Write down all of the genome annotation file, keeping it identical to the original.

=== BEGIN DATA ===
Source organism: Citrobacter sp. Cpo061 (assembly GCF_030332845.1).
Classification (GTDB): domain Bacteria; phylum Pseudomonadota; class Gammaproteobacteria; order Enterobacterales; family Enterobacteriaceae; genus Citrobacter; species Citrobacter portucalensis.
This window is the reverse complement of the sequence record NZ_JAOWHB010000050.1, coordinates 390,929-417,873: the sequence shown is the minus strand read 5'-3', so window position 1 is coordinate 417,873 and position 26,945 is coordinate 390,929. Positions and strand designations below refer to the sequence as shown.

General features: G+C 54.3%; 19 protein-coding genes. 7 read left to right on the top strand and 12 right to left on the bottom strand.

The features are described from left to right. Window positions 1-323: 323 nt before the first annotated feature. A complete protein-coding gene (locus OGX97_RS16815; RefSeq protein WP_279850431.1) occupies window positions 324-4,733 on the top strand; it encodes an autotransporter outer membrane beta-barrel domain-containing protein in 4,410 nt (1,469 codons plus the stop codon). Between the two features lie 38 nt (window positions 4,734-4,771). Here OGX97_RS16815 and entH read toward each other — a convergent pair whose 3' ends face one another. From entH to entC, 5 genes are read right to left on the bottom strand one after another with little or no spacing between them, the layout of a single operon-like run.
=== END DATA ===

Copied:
Source organism: Citrobacter sp. Cpo061 (assembly GCF_030332845.1).
Classification (GTDB): domain Bacteria; phylum Pseudomonadota; class Gammaproteobacteria; order Enterobacterales; family Enterobacteriaceae; genus Citrobacter; species Citrobacter portucalensis.
This window is the reverse complement of the sequence record NZ_JAOWHB010000050.1, coordinates 390,929-417,873: the sequence shown is the minus strand read 5'-3', so window position 1 is coordinate 417,873 and position 26,945 is coordinate 390,929. Positions and strand designations below refer to the sequence as shown.

General features: G+C 54.3%; 19 protein-coding genes. 7 read left to right on the top strand and 12 right to left on the bottom strand.

The features are described from left to right. Window positions 1-323: 323 nt before the first annotated feature. A complete protein-coding gene (locus OGX97_RS16815; RefSeq protein WP_279850431.1) occupies window positions 324-4,733 on the top strand; it encodes an autotransporter outer membrane beta-barrel domain-containing protein in 4,410 nt (1,469 codons plus the stop codon). Between the two features lie 38 nt (window positions 4,734-4,771). Here OGX97_RS16815 and entH read toward each other — a convergent pair whose 3' ends face one another. From entH to entC, 5 genes are read right to left on the bottom strand one after another with little or no spacing between them, the layout of a single operon-like run.